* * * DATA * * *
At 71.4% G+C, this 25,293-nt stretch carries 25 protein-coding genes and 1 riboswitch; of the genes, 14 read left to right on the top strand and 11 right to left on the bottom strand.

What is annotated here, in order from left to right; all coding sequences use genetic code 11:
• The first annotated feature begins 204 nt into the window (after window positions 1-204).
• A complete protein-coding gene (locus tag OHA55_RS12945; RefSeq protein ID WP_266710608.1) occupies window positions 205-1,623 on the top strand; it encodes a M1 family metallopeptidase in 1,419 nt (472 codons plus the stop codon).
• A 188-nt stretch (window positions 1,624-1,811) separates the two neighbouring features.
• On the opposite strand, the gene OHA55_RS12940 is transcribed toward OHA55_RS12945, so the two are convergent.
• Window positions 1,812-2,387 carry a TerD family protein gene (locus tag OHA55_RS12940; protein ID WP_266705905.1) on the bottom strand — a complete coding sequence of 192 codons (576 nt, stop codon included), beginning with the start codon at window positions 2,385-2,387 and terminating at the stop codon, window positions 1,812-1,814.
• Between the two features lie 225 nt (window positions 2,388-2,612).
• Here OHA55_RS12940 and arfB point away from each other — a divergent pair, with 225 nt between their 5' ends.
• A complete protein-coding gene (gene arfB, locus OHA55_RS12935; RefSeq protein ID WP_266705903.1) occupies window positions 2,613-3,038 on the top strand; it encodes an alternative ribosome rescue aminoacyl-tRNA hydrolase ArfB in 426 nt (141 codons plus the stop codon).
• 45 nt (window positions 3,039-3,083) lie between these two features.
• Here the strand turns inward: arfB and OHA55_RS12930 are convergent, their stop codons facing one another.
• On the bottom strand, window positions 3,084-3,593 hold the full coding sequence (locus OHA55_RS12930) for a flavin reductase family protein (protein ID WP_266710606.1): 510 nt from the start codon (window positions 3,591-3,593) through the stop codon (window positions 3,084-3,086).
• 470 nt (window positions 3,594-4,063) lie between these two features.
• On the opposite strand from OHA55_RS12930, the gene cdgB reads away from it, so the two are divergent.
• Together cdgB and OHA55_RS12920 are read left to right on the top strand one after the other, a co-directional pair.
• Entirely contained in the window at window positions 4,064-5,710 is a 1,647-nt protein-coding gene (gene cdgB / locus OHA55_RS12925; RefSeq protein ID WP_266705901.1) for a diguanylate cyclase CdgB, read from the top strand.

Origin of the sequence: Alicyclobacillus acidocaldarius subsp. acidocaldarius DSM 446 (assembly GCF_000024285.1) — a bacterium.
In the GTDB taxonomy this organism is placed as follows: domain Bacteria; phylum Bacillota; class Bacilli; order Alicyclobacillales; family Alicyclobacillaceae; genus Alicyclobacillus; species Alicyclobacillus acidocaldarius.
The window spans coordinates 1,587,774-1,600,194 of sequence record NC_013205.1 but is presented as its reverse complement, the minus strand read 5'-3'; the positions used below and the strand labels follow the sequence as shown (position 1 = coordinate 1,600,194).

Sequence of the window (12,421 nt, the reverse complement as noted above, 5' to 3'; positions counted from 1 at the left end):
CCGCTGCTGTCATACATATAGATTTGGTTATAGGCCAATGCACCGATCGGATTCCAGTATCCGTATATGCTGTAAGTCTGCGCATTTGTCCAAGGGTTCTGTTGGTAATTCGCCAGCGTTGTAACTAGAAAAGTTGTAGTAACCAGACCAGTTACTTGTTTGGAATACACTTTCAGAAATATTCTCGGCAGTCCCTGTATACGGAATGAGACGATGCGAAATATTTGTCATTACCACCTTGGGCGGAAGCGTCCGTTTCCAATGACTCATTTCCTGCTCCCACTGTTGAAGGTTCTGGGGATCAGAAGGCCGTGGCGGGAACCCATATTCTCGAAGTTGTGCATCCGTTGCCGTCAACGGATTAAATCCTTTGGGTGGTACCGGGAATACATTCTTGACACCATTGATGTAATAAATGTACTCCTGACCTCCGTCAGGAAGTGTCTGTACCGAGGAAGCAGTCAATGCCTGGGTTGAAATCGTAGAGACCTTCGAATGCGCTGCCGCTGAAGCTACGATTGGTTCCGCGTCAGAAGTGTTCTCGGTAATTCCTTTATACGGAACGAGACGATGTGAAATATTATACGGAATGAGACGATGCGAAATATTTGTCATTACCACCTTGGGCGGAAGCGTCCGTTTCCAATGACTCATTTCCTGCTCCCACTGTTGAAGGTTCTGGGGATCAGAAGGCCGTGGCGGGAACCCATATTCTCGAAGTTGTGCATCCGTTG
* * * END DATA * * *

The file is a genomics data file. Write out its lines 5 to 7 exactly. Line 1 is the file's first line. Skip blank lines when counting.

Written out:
• A 188-nt stretch (window positions 1,624-1,811) separates the two neighbouring features.
• On the opposite strand, the gene OHA55_RS12940 is transcribed toward OHA55_RS12945, so the two are convergent.
• Window positions 1,812-2,387 carry a TerD family protein gene (locus tag OHA55_RS12940; protein ID WP_266705905.1) on the bottom strand — a complete coding sequence of 192 codons (576 nt, stop codon included), beginning with the start codon at window positions 2,385-2,387 and terminating at the stop codon, window positions 1,812-1,814.